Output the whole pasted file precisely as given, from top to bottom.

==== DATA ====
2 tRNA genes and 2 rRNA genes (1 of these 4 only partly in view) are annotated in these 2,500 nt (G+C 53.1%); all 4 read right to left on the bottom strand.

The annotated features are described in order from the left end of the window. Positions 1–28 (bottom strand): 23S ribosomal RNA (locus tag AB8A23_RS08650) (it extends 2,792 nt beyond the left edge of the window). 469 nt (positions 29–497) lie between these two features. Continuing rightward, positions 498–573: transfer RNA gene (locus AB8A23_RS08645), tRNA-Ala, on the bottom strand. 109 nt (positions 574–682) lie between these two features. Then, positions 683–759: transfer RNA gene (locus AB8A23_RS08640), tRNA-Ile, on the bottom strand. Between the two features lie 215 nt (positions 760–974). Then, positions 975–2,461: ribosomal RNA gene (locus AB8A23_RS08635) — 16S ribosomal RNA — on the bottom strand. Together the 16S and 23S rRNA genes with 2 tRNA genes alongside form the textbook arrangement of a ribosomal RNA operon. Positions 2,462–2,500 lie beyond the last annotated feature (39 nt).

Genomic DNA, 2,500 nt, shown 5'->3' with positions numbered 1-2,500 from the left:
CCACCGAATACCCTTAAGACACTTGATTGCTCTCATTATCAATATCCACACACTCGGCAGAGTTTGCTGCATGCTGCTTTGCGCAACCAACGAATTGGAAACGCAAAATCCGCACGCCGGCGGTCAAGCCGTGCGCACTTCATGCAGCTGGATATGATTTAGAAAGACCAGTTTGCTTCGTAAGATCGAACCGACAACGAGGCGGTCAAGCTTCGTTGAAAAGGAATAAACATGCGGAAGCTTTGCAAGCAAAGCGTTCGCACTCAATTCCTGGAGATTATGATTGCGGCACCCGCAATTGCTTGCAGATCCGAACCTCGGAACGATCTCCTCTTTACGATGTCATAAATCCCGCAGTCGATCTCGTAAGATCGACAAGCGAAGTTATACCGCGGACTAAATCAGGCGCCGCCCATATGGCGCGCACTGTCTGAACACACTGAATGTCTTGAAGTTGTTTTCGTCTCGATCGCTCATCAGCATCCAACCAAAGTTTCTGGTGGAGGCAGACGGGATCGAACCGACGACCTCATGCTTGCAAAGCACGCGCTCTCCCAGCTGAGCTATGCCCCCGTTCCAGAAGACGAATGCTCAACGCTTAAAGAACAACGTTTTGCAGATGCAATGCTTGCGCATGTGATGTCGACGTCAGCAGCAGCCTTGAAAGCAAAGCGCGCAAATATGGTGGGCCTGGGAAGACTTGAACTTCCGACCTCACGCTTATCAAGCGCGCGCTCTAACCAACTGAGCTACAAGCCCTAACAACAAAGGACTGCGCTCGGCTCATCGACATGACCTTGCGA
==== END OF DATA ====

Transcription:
2 tRNA genes and 2 rRNA genes (1 of these 4 only partly in view) are annotated in these 2,500 nt (G+C 53.1%); all 4 read right to left on the bottom strand.

The annotated features are described in order from the left end of the window. Positions 1–28 (bottom strand): 23S ribosomal RNA (locus tag AB8A23_RS08650) (it extends 2,792 nt beyond the left edge of the window). 469 nt (positions 29–497) lie between these two features. Continuing rightward, positions 498–573: transfer RNA gene (locus AB8A23_RS08645), tRNA-Ala, on the bottom strand. 109 nt (positions 574–682) lie between these two features. Then, positions 683–759: transfer RNA gene (locus AB8A23_RS08640), tRNA-Ile, on the bottom strand. Between the two features lie 215 nt (positions 760–974). Then, positions 975–2,461: ribosomal RNA gene (locus AB8A23_RS08635) — 16S ribosomal RNA — on the bottom strand. Together the 16S and 23S rRNA genes with 2 tRNA genes alongside form the textbook arrangement of a ribosomal RNA operon. Positions 2,462–2,500 lie beyond the last annotated feature (39 nt).

Genomic DNA, 2,500 nt, shown 5'->3' with positions numbered 1-2,500 from the left:
CCACCGAATACCCTTAAGACACTTGATTGCTCTCATTATCAATATCCACACACTCGGCAGAGTTTGCTGCATGCTGCTTTGCGCAACCAACGAATTGGAAACGCAAAATCCGCACGCCGGCGGTCAAGCCGTGCGCACTTCATGCAGCTGGATATGATTTAGAAAGACCAGTTTGCTTCGTAAGATCGAACCGACAACGAGGCGGTCAAGCTTCGTTGAAAAGGAATAAACATGCGGAAGCTTTGCAAGCAAAGCGTTCGCACTCAATTCCTGGAGATTATGATTGCGGCACCCGCAATTGCTTGCAGATCCGAACCTCGGAACGATCTCCTCTTTACGATGTCATAAATCCCGCAGTCGATCTCGTAAGATCGACAAGCGAAGTTATACCGCGGACTAAATCAGGCGCCGCCCATATGGCGCGCACTGTCTGAACACACTGAATGTCTTGAAGTTGTTTTCGTCTCGATCGCTCATCAGCATCCAACCAAAGTTTCTGGTGGAGGCAGACGGGATCGAACCGACGACCTCATGCTTGCAAAGCACGCGCTCTCCCAGCTGAGCTATGCCCCCGTTCCAGAAGACGAATGCTCAACGCTTAAAGAACAACGTTTTGCAGATGCAATGCTTGCGCATGTGATGTCGACGTCAGCAGCAGCCTTGAAAGCAAAGCGCGCAAATATGGTGGGCCTGGGAAGACTTGAACTTCCGACCTCACGCTTATCAAGCGCGCGCTCTAACCAACTGAGCTACAAGCCCTAACAACAAAGGACTGCGCTCGGCTCATCGACATGACCTTGCGA